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LOS ANGELES -- This is the no-surprise series. Same old stuff, no hidden wrinkles from either side, just a matter of who will execute better.
It doesn't matter that the Lakers and Jazz haven't faced each other in a playoff series for 10 years, that only Kobe Bryant and Derek Fisher are still on the Lakers from that 1998 squad and only one Utah player from back then is still in the league (Jacque Vaughn, now in San Antonio). This is the third time Phil Jackson's coaching staff has faced Jerry Sloan's coaching staff in the playoffs and there haven't been any dramatic reinventions on either end since they faced each other in back-to-back NBA Finals during Jackson's Chicago days.
New Orleans 1, San Antonio 0
L.A. Lakers 1, Utah 0
Detroit 1, Orlando 0
Cleveland vs. Boston
"It's the same stuff," Bryant said "You know it's coming, but the execution is so precise, there's a lot of times you feel one step behind."
It was the Lakers who stayed in character longer Sunday, who remembered that they're at their best when they move the ball and get it in to Pau Gasol. And when that doesn't work, Bryant can always take his man one-on-one.
The most effective play of the Lakers' 109-98 victory in Game 1 of the Western Conference semifinals was Bryant getting fouled, stepping to the line and making free throws, something he did 21 times in 23 attempts (both playoff career highs).
The Jazz were physical on defense and aggressive on the boards, as expected, but they couldn't maintain their offensive focus in the second quarter, when the game got away from them. That's when the Utah shot 28 percent, coughed up seven turnovers and fell behind by 17. Even though they climbed back in the game, cutting the Lakers' lead to four points in the second half.
The Jazz scored 20 of their 24 first-quarter points in the paint. But in the second quarter they started settling for jump shots.
"When they started putting pressure on us, we started moving farther out on the floor to take shots and when we do that, we can't defend the other end of the floor," Sloan said.
Midway through the third quarter, the shot chart showed the Jazz had made only 1 of 20 jumpers outside the paint. The only thing that kept them in the game was an incredible rebounding effort that resulted in 25 offensive rebounds and a 58-41 edge on the boards overall.
The Lakes did exploit Utah's commitment to rebounding to escape for transition layups at times, outscoring Utah 17-6 in fast-break points.
And now the Lakers players have had a game to absorb the grind of facing the Jazz, and maybe gained a greater appreciation for what the coaching staff told them to expect.
"Until they experience it," Jackson said, "and you get into that kind of a scrum match that you're going to have out there, it's hard for them to be told that they have to just 'get in there and get the ball,' and that type of thing."
The Jazz used 33 personal fouls (Carlos Boozer and Andrei Kirilenko both fouled out), and those are just the ones that were called. Lakers trainer Gary Vitti expects the training room to be full and will have to stock up on ice after this one.
The five-day vacation they earned from sweeping the Nuggets is over.
"It's definitely different than Denver," said Lakers guard Sasha Vujacic, speaking of the Lakers' first-round opponent that offered the path of least resistance in the playoffs so far.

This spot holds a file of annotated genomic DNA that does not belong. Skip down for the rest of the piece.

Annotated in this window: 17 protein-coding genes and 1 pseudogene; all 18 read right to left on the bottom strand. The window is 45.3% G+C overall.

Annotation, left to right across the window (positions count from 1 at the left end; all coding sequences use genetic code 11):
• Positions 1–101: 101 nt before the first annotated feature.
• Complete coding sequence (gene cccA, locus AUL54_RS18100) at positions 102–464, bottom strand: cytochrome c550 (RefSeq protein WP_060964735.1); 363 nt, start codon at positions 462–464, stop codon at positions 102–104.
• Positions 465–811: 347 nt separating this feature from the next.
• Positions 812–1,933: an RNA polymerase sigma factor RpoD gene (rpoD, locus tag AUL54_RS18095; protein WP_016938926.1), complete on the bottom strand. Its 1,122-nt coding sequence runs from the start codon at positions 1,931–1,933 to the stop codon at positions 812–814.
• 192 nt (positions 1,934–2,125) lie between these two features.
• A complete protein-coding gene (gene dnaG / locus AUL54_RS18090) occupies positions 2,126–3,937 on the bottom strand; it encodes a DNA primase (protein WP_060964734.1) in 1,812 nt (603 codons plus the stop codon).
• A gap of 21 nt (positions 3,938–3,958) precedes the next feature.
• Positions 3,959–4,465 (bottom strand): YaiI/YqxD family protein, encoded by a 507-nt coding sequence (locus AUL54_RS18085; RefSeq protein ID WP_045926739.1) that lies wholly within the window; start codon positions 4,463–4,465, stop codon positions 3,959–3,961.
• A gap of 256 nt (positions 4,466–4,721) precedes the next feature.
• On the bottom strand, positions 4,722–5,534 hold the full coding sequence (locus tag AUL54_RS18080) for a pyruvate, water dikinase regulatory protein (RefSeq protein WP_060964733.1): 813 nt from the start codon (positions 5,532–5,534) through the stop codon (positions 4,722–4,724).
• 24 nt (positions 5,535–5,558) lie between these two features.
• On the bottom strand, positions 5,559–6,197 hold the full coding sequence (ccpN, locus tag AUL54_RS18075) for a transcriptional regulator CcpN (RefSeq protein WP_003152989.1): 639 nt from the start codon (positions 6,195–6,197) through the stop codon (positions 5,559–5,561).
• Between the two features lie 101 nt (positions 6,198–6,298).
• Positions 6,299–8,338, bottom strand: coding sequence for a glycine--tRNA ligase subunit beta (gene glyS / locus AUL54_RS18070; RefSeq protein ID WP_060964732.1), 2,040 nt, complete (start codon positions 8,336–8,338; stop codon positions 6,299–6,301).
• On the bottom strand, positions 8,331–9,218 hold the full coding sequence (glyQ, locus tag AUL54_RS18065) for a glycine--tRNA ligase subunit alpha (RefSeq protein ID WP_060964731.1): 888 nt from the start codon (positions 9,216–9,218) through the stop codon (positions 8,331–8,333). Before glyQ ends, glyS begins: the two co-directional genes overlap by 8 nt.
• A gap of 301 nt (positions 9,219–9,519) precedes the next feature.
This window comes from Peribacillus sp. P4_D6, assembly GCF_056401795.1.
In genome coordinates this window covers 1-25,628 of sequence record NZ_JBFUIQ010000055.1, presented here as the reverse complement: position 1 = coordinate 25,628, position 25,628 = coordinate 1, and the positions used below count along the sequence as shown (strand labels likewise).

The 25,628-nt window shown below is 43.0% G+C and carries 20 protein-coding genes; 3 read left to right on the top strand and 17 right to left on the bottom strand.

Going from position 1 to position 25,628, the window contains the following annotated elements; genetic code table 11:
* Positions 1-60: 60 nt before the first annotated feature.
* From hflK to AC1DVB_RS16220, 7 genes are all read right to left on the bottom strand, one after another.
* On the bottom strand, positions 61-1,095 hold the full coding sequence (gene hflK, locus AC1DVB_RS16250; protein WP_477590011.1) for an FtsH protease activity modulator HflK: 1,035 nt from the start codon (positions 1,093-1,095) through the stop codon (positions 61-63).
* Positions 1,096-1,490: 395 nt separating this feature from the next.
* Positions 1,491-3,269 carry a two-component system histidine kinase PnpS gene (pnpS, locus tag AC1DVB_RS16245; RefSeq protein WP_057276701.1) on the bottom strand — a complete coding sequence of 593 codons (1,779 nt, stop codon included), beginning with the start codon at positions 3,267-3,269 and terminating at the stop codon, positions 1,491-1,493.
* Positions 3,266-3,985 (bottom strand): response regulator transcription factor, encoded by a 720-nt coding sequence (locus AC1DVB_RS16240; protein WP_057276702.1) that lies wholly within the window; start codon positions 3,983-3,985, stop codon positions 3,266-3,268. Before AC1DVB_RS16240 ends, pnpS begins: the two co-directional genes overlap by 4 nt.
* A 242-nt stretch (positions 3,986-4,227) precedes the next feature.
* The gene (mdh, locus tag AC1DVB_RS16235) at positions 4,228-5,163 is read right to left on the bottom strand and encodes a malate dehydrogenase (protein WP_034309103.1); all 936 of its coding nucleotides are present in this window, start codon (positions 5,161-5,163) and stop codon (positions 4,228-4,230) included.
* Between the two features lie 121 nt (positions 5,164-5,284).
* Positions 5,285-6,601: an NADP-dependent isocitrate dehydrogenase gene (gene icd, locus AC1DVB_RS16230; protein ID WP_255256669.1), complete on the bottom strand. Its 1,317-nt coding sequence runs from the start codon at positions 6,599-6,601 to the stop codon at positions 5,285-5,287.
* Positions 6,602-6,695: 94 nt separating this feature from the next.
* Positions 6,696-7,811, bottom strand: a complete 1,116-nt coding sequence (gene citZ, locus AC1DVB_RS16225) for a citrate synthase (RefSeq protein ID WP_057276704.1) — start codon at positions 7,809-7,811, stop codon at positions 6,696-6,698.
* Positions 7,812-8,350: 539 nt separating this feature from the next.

But the Jazz discovered that Bryant has a lot more weapons around him than Tracy McGrady and their first-round foe, Houston.
(Poor T-Mac. It's time for his annual playoff obit. You know who he reminds me of? Remember Special Delivery Jones from the Saturday morning wrestling shows in the '80s? That's T-Mac. SD Jones would beat the no-name opponents, but whenever he'd go against one of the villains like the Iron Sheik or Sgt. Slaughter, Jones would always lose. He'd put up a good fight and get your hopes up, then go down every time. That's McGrady.)
While the Jazz should shoot better than 38 percent as they recover from going from Game 6 to Game 1 in two days, the Lakers should win the series because they have more weapons.
Besides Bryant's 38, the Lakers got 18 from Gasol, 16 from Odom and 15 from Vujacic off the bench.
Mehmet Okur got loose for 21 points, but otherwise the Lakers effectively contained Deron Williams by jumping screens and jamming him away from the ball, and Boozer, often double-teamed in the low post, was limited to 15 points.
And now the Lakers have a lot of history on their side. Jackson has never lost a series after winning the opening game. And the Lakers have won five straight games to open the playoffs. Of the previous nine times the Lakers started off so well, they reached the NBA Finals eight times, winning six championships.
From the history to the familiarity to the style of play, Bryant is into it.
"It's a chance to bang, and that's what basketball's all about," Bryant said. "If you're an '80s fan or a basketball aficionado, you kind of like that stuff."
And for a second straight series, the Lakers overcame a shaky first half to roll to an easy Game 1 win.
J.A. Adande is the author of "The Best Los Angeles Sports Arguments." He joined ESPN.com as an NBA columnist in August 2007 after 10 years with the Los Angeles Times. Click here to e-mail J.A.
Caught smack dab in the middle.
Bryant dropped a game-high 38 points on Utah as the Los Angeles Lakers took Game 1 of their Western Conference playoff semifinal series 109-98.
That includes not only 8-of-16 shooting from the field, but also 21-of-23 from the free-throw line.
Yet it wasn't just Kobe's scoring that had Jazz heads spinning.
"That's their team,'' Jazz starting shooting guard Ronnie Brewer said. "Their first option might be Kobe. You shut that option down, he's gonna make a pass to somebody. And if you rotate well, they tend to move the ball really well. They were throwing the ball inside to Gasol, the guy streaking to the basket. Their chemistry was really going for them today.''
"He's definitely changed his game a little bit to do that,'' veteran Jazz forward Matt Harpring added. "He's more of a passer now. I mean, he can still score -- for sure. But he definitely looks for his teammates now, which makes them a better team.''
It also makes the Jazz a club desperately in search of answers for Bryant, preferably sometime prior to Wednesday's Game 2.
"Their triangle offense, there are so many options in there,'' said Brewer, one of the Jazz's chief defenders on Bryant. "So a lot of times you get the ball in the post, and he's being physical with you, so you have to be physical back with him. Unfortunately, they were calling it a little tough down there.''
But Brewer added, "You have to make adjustments, or read how they're gonna call it, and just make him work on the offensive end. I mean, he's a talented player. He's going to take a high number of shots. He's gonna take the ball to the basket aggressively. You just have to be ready every play.''
It's a frustration with which the Jazz, who were playing on about 38 hours' rest after eliminating Houston from the first round, must address soon.